In the next instance, we are shown logical and convincing evidence that the Democratic Party is about to implode and there is NO WAY that they can produce a viable candidate...

    It's pretty sad that this election will be decided by which party fracks up less....

    Why don't we just cancel the '08 election, everyone run their own lives for the next 4 years and we just try it again in '12, eh?? :D


  2. [2] 
    Thatcher wrote:


    Kentucky Clinton by 26%
    Oregon Obama by 13%

    Due to the turnout - I'll say that Clinton wins both states by less than 40,000 votes (which is what he'll cancel out on June 3 with MT and SD).

  3. [3] 
    Michale wrote:

    You know a Democrat Candidate is in trouble when they start looking to Karl Rove to support their candidacy.. :D

    I can't believe that the Democratic Party is not spinning in it's grave over that..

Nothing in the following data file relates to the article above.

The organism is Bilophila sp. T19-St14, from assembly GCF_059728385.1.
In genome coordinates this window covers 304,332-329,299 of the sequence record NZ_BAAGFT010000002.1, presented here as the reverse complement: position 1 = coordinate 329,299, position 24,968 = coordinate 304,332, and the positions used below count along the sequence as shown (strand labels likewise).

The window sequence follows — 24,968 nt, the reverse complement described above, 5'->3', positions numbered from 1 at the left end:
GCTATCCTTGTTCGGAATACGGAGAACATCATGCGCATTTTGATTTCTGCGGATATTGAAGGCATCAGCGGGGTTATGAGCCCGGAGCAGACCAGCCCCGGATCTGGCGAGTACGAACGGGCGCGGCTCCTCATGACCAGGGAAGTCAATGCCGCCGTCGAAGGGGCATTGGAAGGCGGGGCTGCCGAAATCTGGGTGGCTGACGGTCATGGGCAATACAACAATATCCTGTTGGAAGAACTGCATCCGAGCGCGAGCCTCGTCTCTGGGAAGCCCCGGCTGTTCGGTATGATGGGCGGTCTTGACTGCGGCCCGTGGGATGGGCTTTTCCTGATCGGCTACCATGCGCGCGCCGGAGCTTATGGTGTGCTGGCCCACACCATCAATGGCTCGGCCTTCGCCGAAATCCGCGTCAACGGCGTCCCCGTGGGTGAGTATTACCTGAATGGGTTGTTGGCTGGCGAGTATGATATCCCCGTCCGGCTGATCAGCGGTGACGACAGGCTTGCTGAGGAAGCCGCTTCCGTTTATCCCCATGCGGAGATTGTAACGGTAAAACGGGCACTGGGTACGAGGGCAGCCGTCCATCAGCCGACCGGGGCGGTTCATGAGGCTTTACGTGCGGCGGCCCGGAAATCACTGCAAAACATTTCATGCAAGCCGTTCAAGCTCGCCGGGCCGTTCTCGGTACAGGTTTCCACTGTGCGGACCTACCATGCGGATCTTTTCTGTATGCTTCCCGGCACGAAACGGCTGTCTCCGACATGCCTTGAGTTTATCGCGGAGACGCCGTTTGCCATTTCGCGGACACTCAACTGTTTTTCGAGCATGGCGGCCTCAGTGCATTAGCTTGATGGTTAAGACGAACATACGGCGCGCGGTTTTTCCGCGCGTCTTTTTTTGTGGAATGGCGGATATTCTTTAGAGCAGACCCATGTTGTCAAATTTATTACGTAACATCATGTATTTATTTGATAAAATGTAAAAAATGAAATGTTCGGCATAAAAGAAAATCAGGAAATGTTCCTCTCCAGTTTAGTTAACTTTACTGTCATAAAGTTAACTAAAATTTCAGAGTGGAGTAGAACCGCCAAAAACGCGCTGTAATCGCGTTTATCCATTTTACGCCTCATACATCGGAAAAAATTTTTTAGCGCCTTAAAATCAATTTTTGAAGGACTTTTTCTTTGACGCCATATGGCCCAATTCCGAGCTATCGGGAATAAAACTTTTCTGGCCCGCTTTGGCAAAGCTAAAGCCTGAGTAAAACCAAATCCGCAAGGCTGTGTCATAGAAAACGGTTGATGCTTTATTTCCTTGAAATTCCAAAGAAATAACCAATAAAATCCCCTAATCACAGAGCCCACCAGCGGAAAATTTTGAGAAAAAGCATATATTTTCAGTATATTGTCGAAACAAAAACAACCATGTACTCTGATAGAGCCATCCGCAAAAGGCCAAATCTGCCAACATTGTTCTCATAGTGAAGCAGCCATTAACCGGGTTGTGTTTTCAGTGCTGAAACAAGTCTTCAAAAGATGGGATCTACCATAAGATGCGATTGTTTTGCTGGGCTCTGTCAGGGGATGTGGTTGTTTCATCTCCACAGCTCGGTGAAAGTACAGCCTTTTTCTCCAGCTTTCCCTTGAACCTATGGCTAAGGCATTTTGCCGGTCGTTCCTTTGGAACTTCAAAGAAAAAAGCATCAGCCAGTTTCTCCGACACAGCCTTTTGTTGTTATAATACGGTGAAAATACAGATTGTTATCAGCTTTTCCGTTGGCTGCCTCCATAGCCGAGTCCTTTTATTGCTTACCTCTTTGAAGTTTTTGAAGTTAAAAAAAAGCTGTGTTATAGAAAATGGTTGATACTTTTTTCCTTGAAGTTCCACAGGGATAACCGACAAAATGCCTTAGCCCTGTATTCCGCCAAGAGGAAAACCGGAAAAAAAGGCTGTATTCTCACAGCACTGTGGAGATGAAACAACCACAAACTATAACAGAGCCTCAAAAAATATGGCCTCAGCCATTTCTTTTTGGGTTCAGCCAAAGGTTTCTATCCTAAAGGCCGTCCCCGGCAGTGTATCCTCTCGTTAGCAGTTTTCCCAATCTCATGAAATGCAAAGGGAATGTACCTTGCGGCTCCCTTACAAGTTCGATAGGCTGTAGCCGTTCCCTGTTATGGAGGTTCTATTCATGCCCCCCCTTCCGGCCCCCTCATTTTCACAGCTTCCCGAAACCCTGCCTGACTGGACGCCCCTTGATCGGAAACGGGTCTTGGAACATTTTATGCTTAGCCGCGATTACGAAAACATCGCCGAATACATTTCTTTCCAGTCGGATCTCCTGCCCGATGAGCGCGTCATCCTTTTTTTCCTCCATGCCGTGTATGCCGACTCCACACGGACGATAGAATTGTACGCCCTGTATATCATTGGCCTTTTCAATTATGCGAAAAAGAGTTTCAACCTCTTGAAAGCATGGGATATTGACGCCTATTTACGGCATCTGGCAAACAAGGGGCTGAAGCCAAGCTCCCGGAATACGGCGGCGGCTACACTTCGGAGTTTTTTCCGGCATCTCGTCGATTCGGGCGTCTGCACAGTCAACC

4. [4] 
    Thatcher wrote:

    @Michale -
    We would if she was still a viable candidate. It only goes to prove IMHO that the Clintons will say/do anything right now.

    @Chris -
    BTW - I am updating my estimate in KY. Edwards IS still on the ballot there. I'm going with 6% for Edwards, 37 Obama, 57 Clinton.

  5. [5] 
    Michale wrote:

    Since Edwards has endorsed Obama, isn't it likely that any delegates in the Edwards column will go to Obama??

    This being likely, what does that do to the delegate count??


  6. [6] 
    Thatcher wrote:

    Michale -

    Huckabee endorsed McCain - and yet he will pull about 8-11% in tonight's KY Republican primary. And Paul will pull a few, too. In fact, I will estimate that McCain barely breaks 75% in the Republican primary.